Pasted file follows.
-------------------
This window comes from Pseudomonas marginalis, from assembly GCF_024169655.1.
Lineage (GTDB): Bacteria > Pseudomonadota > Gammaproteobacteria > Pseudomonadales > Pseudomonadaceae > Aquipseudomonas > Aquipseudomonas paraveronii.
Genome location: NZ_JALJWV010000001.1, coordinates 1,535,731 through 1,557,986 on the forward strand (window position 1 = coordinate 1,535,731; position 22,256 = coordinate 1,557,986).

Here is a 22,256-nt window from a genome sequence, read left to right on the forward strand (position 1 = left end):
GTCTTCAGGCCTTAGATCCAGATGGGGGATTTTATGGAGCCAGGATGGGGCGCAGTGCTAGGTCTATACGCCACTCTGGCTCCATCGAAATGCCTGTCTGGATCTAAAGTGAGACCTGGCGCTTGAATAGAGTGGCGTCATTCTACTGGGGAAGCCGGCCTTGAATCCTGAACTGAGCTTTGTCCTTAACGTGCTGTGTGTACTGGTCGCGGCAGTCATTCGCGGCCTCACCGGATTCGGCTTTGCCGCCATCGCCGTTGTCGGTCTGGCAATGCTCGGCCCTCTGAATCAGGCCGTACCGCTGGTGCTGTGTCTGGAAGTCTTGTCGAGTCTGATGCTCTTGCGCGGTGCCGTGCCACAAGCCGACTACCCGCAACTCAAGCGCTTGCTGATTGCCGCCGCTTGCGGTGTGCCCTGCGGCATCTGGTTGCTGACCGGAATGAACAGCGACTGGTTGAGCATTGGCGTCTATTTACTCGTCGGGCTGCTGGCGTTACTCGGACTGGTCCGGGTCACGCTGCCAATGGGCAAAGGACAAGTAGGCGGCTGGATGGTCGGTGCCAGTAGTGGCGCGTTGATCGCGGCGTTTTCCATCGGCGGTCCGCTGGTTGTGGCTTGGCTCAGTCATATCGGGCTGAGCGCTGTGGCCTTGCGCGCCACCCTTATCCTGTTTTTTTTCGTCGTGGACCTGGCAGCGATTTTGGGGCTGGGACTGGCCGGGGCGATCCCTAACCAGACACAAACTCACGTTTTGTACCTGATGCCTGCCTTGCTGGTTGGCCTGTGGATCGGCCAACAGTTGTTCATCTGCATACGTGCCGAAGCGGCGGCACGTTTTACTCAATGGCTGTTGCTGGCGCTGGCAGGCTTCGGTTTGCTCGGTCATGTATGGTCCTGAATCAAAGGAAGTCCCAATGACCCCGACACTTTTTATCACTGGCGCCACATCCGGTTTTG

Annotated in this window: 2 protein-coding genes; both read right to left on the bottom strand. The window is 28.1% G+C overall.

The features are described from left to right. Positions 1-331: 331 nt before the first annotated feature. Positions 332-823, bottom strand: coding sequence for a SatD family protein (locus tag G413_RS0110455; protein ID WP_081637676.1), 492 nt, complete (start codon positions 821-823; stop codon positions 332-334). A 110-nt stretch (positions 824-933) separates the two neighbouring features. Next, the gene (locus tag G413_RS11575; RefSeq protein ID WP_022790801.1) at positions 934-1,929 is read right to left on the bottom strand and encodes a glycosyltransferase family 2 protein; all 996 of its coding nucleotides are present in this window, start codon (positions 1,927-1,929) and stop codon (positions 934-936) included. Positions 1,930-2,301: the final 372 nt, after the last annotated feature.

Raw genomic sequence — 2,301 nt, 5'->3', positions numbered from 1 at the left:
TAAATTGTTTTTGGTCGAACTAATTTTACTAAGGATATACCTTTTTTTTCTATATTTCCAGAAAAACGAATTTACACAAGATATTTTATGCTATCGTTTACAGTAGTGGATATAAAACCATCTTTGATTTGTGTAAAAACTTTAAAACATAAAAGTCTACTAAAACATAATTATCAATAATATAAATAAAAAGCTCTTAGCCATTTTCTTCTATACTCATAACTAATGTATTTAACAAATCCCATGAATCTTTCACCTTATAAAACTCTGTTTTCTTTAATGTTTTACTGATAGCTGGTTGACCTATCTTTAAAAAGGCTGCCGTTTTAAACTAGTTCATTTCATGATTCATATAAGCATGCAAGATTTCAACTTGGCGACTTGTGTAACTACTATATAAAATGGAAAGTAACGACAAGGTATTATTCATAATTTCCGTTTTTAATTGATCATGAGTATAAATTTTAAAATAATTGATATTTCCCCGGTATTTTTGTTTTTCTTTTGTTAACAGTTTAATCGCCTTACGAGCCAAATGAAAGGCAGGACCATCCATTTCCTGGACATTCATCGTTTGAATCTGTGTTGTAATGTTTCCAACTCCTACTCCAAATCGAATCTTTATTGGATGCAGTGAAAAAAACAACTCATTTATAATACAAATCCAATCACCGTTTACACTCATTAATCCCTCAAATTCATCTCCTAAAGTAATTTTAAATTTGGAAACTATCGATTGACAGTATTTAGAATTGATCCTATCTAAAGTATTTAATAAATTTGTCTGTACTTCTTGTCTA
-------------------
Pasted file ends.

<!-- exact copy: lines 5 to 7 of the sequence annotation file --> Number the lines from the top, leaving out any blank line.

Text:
GTCTTCAGGCCTTAGATCCAGATGGGGGATTTTATGGAGCCAGGATGGGGCGCAGTGCTAGGTCTATACGCCACTCTGGCTCCATCGAAATGCCTGTCTGGATCTAAAGTGAGACCTGGCGCTTGAATAGAGTGGCGTCATTCTACTGGGGAAGCCGGCCTTGAATCCTGAACTGAGCTTTGTCCTTAACGTGCTGTGTGTACTGGTCGCGGCAGTCATTCGCGGCCTCACCGGATTCGGCTTTGCCGCCATCGCCGTTGTCGGTCTGGCAATGCTCGGCCCTCTGAATCAGGCCGTACCGCTGGTGCTGTGTCTGGAAGTCTTGTCGAGTCTGATGCTCTTGCGCGGTGCCGTGCCACAAGCCGACTACCCGCAACTCAAGCGCTTGCTGATTGCCGCCGCTTGCGGTGTGCCCTGCGGCATCTGGTTGCTGACCGGAATGAACAGCGACTGGTTGAGCATTGGCGTCTATTTACTCGTCGGGCTGCTGGCGTTACTCGGACTGGTCCGGGTCACGCTGCCAATGGGCAAAGGACAAGTAGGCGGCTGGATGGTCGGTGCCAGTAGTGGCGCGTTGATCGCGGCGTTTTCCATCGGCGGTCCGCTGGTTGTGGCTTGGCTCAGTCATATCGGGCTGAGCGCTGTGGCCTTGCGCGCCACCCTTATCCTGTTTTTTTTCGTCGTGGACCTGGCAGCGATTTTGGGGCTGGGACTGGCCGGGGCGATCCCTAACCAGACACAAACTCACGTTTTGTACCTGATGCCTGCCTTGCTGGTTGGCCTGTGGATCGGCCAACAGTTGTTCATCTGCATACGTGCCGAAGCGGCGGCACGTTTTACTCAATGGCTGTTGCTGGCGCTGGCAGGCTTCGGTTTGCTCGGTCATGTATGGTCCTGAATCAAAGGAAGTCCCAATGACCCCGACACTTTTTATCACTGGCGCCACATCCGGTTTTG

Annotated in this window: 2 protein-coding genes; both read right to left on the bottom strand. The window is 28.1% G+C overall.

The features are described from left to right. Positions 1-331: 331 nt before the first annotated feature. Positions 332-823, bottom strand: coding sequence for a SatD family protein (locus tag G413_RS0110455; protein ID WP_081637676.1), 492 nt, complete (start codon positions 821-823; stop codon positions 332-334). A 110-nt stretch (positions 824-933) separates the two neighbouring features. Next, the gene (locus tag G413_RS11575; RefSeq protein ID WP_022790801.1) at positions 934-1,929 is read right to left on the bottom strand and encodes a glycosyltransferase family 2 protein; all 996 of its coding nucleotides are present in this window, start codon (positions 1,927-1,929) and stop codon (positions 934-936) included. Positions 1,930-2,301: the final 372 nt, after the last annotated feature.